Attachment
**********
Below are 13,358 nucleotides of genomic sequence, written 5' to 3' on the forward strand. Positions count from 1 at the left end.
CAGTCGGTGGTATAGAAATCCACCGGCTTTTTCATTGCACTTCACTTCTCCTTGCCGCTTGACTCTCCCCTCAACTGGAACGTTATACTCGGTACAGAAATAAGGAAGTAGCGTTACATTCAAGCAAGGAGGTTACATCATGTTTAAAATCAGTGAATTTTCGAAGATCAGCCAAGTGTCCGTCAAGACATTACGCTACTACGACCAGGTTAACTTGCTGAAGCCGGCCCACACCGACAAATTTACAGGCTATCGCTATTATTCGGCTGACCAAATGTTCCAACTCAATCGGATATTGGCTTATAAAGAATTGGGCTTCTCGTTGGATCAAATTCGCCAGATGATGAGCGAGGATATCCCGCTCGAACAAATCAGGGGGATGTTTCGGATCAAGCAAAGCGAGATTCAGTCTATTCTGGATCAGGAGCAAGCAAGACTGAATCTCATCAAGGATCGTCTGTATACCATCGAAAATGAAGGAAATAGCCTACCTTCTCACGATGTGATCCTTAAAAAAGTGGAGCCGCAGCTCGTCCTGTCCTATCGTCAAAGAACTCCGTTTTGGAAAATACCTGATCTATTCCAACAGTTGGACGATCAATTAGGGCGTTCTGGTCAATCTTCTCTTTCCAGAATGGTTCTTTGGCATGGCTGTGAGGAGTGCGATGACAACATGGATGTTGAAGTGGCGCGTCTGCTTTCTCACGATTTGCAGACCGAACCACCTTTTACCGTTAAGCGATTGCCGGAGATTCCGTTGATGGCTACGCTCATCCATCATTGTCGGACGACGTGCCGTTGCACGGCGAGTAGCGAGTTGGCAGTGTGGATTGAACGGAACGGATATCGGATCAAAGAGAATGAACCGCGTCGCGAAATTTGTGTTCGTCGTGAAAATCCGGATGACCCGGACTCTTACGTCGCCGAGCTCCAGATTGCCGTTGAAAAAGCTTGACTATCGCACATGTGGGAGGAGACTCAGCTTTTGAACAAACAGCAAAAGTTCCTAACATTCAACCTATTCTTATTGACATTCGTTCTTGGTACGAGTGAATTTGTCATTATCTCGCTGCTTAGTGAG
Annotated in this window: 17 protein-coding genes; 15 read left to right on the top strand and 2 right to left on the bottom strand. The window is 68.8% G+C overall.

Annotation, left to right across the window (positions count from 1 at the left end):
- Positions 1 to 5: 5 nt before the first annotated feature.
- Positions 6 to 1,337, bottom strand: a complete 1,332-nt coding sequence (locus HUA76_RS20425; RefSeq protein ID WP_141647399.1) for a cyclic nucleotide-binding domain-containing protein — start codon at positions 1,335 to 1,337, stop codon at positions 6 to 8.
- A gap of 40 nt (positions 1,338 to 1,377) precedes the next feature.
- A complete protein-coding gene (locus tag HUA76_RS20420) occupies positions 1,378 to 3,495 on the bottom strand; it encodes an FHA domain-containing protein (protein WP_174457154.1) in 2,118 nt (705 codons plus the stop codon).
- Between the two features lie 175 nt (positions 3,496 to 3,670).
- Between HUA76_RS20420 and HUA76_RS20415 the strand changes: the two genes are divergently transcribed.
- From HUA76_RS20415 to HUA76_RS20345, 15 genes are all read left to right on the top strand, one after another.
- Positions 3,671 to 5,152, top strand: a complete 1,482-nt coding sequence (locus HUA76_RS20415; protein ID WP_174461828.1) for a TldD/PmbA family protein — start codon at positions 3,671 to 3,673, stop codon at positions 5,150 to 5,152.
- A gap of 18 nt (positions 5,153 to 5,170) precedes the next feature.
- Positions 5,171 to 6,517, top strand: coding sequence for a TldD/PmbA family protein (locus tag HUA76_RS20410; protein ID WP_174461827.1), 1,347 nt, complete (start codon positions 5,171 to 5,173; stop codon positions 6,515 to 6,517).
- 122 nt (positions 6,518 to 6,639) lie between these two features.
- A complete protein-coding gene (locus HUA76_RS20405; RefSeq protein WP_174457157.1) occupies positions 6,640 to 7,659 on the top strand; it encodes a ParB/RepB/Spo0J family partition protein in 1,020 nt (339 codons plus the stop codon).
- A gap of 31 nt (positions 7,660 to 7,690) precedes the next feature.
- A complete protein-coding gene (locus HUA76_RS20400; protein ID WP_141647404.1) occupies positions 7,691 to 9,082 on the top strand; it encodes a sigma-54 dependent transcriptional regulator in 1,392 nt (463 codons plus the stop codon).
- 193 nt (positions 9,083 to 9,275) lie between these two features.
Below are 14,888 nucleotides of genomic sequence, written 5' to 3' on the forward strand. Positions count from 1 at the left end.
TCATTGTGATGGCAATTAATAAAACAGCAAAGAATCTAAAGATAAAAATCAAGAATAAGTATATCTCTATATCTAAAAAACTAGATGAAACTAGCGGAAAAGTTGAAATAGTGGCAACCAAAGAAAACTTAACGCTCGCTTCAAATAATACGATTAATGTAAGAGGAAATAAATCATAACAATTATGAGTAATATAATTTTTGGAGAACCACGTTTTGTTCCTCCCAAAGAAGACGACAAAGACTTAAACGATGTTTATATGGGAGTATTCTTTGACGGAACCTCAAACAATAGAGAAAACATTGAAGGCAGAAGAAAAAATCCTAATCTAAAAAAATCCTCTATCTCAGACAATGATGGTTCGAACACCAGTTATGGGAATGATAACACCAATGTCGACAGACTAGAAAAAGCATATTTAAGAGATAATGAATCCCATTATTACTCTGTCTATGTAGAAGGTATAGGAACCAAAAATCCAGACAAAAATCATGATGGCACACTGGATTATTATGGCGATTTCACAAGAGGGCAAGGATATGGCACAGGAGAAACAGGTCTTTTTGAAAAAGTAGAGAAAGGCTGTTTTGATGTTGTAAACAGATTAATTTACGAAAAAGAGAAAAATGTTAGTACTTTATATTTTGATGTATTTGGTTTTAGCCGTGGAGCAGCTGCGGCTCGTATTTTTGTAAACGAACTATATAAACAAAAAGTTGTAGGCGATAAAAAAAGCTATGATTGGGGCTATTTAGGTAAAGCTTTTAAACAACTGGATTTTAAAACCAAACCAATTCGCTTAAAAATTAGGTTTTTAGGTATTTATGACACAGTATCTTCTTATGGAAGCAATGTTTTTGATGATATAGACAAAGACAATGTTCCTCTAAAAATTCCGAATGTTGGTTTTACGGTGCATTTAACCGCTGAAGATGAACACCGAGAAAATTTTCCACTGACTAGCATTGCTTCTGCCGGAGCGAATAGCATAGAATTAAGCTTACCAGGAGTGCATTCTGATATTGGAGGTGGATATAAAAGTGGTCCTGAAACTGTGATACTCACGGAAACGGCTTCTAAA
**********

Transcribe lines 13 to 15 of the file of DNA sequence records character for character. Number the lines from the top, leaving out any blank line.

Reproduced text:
- A gap of 18 nt (positions 5,153 to 5,170) precedes the next feature.
- Positions 5,171 to 6,517, top strand: coding sequence for a TldD/PmbA family protein (locus tag HUA76_RS20410; protein ID WP_174461827.1), 1,347 nt, complete (start codon positions 5,171 to 5,173; stop codon positions 6,515 to 6,517).
- 122 nt (positions 6,518 to 6,639) lie between these two features.